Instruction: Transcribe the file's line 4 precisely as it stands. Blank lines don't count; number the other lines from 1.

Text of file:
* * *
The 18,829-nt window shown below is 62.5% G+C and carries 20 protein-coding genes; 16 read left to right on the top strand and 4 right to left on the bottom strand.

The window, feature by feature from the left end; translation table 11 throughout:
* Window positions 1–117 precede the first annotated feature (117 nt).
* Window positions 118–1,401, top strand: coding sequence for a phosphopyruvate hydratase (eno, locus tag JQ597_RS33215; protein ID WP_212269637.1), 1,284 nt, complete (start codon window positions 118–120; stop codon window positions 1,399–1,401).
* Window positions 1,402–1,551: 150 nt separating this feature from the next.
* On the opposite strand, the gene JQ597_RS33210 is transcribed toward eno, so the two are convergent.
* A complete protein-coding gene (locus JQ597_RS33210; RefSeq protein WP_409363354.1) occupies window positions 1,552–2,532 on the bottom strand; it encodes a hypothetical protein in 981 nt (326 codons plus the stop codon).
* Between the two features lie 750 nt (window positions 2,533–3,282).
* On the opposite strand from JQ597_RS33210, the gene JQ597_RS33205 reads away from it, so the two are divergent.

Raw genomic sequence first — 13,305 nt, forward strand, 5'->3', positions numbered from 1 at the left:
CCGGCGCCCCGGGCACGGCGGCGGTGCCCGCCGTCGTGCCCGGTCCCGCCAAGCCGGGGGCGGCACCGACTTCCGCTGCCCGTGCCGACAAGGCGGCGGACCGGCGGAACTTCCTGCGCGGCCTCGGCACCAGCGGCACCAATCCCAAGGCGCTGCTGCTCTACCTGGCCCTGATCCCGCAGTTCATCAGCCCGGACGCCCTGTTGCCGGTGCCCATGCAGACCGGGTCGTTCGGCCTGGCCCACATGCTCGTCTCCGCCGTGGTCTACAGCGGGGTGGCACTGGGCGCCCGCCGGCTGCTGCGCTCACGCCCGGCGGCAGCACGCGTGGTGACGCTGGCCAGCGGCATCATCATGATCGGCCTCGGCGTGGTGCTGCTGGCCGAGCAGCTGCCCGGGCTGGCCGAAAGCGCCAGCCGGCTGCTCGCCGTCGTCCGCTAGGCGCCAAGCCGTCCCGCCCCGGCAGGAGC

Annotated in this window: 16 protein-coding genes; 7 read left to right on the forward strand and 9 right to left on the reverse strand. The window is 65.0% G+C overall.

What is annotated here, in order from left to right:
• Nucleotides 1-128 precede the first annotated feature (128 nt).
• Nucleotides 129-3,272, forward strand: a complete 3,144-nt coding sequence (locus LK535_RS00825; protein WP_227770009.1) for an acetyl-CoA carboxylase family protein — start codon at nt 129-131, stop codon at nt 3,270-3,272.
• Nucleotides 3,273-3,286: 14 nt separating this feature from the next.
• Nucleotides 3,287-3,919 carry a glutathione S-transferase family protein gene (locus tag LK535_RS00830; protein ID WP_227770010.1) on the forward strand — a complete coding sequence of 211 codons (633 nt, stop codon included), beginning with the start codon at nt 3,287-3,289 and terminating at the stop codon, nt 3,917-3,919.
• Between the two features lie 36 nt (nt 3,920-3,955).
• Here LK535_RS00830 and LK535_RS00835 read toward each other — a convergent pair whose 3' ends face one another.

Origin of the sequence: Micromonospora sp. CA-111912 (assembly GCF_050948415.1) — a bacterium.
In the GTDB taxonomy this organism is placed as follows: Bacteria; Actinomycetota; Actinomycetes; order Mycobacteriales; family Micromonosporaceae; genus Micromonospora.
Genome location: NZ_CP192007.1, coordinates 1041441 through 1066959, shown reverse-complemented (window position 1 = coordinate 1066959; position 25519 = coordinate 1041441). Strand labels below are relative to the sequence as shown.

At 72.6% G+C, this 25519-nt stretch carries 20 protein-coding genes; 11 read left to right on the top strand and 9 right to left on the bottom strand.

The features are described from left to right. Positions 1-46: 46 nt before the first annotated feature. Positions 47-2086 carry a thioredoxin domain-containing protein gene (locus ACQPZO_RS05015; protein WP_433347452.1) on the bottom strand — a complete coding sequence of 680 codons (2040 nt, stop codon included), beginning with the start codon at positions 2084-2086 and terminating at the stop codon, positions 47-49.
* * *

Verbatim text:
* Window positions 118–1,401, top strand: coding sequence for a phosphopyruvate hydratase (eno, locus tag JQ597_RS33215; protein ID WP_212269637.1), 1,284 nt, complete (start codon window positions 118–120; stop codon window positions 1,399–1,401).